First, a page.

Some printer manufacturers set up their cartridges to interact with the printer, preventing operation when the ink level is low, or when the cartridge has been refilled. One researcher with the magazine over-rode such an interlocked system and found that in one case he could print up to 38% more good quality pages, after the chip stated that the cartridge was empty. In the United Kingdom, in 2003, the cost of ink has been the subject of an Office of Fair Trading investigation, as Which? magazine has accused manufacturers of a lack of transparency about the price of ink and called for an industry standard for measuring ink cartridge performance. stated that color HP cartridges cost over seven times more per milliliter than 1985 Dom Perignon.
It can sometimes be cheaper to buy a new printer than to replace the set of ink cartridges supplied with the printer. The major printer manufacturers − Hewlett Packard, Lexmark, Dell, Canon, Epson and Brother − use a "razor and blades" business model, often breaking even or losing money selling printers while expecting to make a profit by selling cartridges over the life of the printer. Since much of the printer manufacturers' profits are from ink and toner cartridge sales, some of these companies have taken various actions against aftermarket cartridges.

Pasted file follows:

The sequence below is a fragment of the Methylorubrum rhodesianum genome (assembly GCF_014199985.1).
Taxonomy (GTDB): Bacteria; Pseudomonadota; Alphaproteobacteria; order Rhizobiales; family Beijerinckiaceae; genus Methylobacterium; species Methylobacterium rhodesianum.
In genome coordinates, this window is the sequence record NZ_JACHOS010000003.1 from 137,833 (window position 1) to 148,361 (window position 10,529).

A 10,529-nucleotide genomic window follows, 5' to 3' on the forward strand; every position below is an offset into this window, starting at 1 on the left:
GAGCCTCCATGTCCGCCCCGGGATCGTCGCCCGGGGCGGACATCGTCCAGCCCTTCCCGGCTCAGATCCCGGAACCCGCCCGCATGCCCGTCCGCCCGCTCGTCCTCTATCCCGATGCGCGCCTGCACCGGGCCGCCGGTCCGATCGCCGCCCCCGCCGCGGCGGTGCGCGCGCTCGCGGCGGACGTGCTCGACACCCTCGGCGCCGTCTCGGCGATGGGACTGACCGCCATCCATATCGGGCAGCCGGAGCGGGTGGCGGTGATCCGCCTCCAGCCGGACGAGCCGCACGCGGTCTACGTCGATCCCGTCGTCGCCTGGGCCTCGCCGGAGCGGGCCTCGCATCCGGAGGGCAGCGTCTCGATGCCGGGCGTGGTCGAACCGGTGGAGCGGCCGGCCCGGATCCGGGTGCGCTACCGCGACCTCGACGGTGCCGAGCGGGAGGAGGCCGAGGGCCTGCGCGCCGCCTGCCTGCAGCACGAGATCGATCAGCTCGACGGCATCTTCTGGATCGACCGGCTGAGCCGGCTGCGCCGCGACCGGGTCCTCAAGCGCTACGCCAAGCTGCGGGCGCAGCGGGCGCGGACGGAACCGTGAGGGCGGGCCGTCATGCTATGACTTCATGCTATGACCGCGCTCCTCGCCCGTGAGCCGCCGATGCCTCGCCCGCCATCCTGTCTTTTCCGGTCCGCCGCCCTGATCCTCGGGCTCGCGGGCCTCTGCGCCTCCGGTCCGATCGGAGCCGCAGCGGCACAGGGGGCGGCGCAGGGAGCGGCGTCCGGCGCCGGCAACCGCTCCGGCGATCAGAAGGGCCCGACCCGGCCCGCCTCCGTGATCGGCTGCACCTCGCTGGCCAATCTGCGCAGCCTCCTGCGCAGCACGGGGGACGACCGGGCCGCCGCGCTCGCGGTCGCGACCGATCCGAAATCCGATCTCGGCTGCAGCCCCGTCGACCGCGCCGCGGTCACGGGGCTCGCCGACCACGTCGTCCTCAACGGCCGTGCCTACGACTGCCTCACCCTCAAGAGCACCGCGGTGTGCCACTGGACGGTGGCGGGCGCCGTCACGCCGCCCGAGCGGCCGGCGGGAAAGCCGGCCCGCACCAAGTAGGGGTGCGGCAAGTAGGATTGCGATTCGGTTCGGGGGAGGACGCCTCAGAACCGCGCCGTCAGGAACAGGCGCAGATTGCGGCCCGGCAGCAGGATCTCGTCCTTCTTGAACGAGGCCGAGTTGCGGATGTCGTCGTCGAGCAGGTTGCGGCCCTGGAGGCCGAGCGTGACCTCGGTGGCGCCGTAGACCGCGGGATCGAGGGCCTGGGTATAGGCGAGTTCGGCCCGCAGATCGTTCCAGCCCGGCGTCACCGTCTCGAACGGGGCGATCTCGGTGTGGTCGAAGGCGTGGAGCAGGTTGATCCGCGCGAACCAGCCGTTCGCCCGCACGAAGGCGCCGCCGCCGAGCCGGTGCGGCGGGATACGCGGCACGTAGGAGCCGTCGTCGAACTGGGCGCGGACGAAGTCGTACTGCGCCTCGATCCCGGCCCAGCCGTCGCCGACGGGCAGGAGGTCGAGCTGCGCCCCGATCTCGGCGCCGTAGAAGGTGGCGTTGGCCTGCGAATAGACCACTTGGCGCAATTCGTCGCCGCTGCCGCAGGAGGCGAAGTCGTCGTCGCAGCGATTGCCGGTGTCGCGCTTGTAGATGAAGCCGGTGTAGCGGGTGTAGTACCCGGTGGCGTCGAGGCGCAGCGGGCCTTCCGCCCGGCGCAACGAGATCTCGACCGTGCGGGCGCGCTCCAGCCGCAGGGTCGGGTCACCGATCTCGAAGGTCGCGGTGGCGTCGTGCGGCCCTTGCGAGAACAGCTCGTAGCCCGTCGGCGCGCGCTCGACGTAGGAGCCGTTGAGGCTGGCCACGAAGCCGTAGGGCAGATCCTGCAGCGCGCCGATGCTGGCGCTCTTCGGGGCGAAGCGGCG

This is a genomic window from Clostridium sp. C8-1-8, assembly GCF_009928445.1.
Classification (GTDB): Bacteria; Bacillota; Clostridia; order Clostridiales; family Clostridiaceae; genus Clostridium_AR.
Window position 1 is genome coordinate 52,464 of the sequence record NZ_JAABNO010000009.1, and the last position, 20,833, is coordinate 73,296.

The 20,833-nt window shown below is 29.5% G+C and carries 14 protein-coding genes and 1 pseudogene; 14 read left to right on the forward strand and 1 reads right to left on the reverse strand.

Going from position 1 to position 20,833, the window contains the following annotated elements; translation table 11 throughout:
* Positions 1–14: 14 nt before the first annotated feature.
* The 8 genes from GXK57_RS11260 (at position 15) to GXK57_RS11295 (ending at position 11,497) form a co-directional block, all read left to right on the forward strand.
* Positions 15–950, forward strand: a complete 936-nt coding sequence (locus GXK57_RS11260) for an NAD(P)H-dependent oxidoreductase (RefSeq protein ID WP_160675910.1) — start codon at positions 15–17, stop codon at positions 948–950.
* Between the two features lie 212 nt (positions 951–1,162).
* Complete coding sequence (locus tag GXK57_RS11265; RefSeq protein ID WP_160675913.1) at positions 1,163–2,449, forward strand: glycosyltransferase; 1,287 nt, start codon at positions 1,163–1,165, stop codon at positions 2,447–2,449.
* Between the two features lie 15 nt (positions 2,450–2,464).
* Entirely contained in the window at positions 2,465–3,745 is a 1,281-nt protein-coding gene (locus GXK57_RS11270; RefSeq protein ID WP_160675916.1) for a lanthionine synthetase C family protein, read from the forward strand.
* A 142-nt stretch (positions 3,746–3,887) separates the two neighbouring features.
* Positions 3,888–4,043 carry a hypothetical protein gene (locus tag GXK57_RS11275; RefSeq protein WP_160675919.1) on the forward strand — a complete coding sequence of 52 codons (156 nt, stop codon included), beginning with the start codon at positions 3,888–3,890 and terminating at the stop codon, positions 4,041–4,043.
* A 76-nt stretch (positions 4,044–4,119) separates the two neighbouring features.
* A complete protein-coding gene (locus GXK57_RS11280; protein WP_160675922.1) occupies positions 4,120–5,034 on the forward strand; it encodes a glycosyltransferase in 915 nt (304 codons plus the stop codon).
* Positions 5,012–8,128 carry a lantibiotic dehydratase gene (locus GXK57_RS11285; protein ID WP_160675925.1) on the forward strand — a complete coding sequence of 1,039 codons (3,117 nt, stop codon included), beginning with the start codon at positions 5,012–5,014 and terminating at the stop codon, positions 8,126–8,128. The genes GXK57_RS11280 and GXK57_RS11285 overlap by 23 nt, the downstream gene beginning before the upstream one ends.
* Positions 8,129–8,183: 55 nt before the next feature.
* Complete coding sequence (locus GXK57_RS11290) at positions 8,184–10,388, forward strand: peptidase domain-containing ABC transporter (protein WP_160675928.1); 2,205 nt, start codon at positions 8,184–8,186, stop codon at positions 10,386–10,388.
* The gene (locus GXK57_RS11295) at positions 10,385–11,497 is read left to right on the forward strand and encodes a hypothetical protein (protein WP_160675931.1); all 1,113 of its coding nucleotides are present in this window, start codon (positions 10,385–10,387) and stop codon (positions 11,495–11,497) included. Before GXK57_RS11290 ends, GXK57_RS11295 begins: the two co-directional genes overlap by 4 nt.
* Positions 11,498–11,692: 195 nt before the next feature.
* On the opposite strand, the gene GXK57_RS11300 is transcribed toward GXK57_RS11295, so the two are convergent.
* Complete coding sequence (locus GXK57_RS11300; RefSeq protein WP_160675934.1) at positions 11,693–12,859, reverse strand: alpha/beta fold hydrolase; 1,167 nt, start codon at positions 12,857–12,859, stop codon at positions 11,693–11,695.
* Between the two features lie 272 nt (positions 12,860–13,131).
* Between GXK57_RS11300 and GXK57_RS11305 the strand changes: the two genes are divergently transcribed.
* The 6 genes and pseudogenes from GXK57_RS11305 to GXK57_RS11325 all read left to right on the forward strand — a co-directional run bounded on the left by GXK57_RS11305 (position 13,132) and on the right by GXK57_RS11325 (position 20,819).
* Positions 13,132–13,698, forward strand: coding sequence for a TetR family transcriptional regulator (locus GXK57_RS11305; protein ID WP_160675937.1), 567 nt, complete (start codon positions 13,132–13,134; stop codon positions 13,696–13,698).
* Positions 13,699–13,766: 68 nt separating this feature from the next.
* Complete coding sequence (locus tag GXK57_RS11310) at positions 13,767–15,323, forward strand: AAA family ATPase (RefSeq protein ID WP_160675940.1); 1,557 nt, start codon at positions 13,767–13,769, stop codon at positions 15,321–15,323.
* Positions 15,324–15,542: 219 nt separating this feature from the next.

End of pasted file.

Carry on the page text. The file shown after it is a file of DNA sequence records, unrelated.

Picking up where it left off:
Refills and third party replacementsInfusing an inkjet printer
Because printer cartridges from the original manufacturer are often expensive, demand exists for cheaper third party options. These include ink sold in bulk, cartridge refill kits, machines in stores that automatically refill cartridges, remanufactured cartridges, and cartridges made by an entity other than the original manufacturer.
Consumers can refill ink cartridges themselves with a kit, or they can take the cartridge to a refiller or remanufacturer where ink is pumped back into the cartridge. reports that refilled cartridges have higher failure rates, print fewer pages than new cartridges, and demonstrate more on-page problems like streaking, curling, and color bleed.
Another option is for the consumer to purchase "bulk ink" (in pints, quarts, or gallons) and refill the cartridges themselves. This can be extremely cost-effective if the consumer is a heavy user of cartridges, although care is required while refilling to avoid ink stains on hands, clothes, or surroundings. One US pint (437 ml) is sufficient to fill about 15 to 17 large-capacity cartridges (or 34 to 39 per liter of ink).